Learn how to hit faster pitching, see the fastball better (pitch recognition), and fix late swing (2-plate drill) for baseball and softball players. Discover practical drills to simulate hitting 80, 85, and 90-mph LIVE off pitching machine.
Fastpitch Softball Hitting Tips: Confidently Dominate Pitchers That Throw Heat
This is Part-1 of a 3-part fastpitch softball hitting tips (works well for baseball too) video series coming straight out of the Reaction Time Mastery online video course…
Sick of struggling to get your hitters on-time, balanced, and keeping high Ball Exit Speeds, especially while hitting off-speed and breaking pitches? This online video course (7-modules total) reveals cutting edge science on the topics of: Vision, Tracking, Timing, and Forward Momentum.
Finally, you’ll be able to track pitches crystal clear, accelerate reaction time decision-making, & get ON-TIME without losing swing effectiveness with this “secret” online video course you can’t live without.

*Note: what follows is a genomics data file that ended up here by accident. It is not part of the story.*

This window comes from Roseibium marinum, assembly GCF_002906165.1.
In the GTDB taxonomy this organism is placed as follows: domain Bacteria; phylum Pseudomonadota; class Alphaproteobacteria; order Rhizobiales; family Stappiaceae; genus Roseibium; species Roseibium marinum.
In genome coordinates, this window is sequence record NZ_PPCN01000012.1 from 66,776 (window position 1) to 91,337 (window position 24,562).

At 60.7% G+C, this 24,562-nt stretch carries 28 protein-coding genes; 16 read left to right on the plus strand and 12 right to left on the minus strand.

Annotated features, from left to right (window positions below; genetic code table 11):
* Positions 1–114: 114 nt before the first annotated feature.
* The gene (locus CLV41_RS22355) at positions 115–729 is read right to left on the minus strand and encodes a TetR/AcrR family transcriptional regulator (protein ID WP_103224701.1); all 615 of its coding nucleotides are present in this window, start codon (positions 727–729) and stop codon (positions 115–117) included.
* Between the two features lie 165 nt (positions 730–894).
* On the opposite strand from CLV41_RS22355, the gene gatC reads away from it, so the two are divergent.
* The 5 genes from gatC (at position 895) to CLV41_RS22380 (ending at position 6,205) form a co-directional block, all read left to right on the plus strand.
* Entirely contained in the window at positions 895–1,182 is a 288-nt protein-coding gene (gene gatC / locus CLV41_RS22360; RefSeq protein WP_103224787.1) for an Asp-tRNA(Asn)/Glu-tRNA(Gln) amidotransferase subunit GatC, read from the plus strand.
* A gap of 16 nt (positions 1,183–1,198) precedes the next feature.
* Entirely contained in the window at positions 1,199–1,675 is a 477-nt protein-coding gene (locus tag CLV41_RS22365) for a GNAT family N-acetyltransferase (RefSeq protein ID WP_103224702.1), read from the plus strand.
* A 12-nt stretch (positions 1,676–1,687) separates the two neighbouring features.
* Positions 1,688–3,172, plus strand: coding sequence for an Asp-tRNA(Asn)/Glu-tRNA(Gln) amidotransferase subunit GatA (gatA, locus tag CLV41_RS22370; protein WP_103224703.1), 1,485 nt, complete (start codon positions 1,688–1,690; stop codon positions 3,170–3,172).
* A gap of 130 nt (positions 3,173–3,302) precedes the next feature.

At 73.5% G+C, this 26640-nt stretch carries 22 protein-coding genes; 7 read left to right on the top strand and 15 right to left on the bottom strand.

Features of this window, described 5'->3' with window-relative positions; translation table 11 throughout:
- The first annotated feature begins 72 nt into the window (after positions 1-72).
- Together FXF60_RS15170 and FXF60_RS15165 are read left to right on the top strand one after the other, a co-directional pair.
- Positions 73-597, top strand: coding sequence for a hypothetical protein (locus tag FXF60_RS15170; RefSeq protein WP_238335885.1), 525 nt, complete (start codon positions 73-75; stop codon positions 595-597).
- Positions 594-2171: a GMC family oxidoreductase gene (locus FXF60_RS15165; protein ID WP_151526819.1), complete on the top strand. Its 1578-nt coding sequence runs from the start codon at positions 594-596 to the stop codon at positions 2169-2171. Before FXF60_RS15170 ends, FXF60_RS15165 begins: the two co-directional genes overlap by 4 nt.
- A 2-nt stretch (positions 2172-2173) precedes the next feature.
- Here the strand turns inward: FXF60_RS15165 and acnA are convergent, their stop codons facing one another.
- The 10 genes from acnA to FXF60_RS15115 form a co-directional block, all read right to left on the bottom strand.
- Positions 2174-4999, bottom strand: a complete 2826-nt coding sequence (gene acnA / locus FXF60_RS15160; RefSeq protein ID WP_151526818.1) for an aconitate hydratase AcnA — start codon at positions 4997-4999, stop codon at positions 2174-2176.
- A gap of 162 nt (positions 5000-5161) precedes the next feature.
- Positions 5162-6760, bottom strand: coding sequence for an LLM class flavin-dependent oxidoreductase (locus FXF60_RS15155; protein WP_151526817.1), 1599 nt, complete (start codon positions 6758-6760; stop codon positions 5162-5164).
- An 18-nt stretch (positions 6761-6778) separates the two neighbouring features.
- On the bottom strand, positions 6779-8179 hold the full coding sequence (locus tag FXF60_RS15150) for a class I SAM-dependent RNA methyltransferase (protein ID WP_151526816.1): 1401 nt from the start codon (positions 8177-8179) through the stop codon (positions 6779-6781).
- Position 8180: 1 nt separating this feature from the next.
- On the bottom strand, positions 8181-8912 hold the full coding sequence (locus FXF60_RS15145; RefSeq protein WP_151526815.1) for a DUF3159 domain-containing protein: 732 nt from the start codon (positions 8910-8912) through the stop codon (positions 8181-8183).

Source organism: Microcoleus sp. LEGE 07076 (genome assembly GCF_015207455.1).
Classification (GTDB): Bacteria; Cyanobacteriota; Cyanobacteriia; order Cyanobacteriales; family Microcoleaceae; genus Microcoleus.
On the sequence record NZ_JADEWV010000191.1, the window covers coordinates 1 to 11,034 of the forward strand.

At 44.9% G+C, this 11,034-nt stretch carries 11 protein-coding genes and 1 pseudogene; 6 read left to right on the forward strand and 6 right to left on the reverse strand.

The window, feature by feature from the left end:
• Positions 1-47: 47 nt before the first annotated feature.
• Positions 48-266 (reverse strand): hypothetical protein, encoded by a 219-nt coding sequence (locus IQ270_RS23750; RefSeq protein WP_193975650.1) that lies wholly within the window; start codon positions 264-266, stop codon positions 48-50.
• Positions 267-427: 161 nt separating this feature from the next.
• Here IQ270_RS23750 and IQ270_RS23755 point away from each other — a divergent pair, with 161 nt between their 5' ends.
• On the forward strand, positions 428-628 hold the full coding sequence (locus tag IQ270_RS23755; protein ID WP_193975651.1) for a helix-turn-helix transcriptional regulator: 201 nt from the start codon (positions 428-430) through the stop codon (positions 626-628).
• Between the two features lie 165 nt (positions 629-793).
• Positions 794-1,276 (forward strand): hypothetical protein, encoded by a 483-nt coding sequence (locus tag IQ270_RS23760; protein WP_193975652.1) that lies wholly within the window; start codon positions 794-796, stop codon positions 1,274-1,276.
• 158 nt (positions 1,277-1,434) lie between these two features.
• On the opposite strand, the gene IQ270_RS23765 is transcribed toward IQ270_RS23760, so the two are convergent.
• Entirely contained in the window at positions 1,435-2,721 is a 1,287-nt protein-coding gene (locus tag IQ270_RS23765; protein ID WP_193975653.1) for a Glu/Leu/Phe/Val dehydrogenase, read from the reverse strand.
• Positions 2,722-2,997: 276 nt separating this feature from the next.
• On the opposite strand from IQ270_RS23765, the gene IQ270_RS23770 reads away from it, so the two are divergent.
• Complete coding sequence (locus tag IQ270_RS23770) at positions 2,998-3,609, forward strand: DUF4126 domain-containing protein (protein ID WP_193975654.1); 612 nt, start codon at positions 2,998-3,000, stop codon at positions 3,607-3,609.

If you haven’t already, then CLICK the Link below to…
- Part 1 – [You Are Here] Confidently Dominate Pitchers That Throw Heat
- Part 2 – Baseball Swing Drills: Rope Bat Forward Momentum & Bat Lag Hitting Aid
- Part 3 – Why Late Head Movement Fails & Early Head Movement Succeeds
In this fastpitch softball hitting tips video, we answer the following reader question:
“How to handle fear of pitcher throwing heat?”
We’ll discuss the following fastpitch softball hitting tips:
- Goal is to keep swing tempo the same,
- Adjust timing, DO NOT speed up swing tempo, and
- Perry Husband’s Effective Velocity & Frank Robinson.
Improve your hitting strategy dramatically by applying human movement principles.
Learn not only how and what to train but also the science behind the methods.
Fastpitch Softball Hitting Tips #1: Goal is to Keep Swing Tempo the Same
All human actions require tempo or cadence…
The magic for a long distance runner happens when they count their right hand swinging forward 85-90 times per minute. Whether running, up/downhill, or on flat ground.
Have you ever ran downhill sprints, gotten really fatigued, and took a spill? This was because the body’s slower tired tempo couldn’t keep up with the speed required to stay on your feet.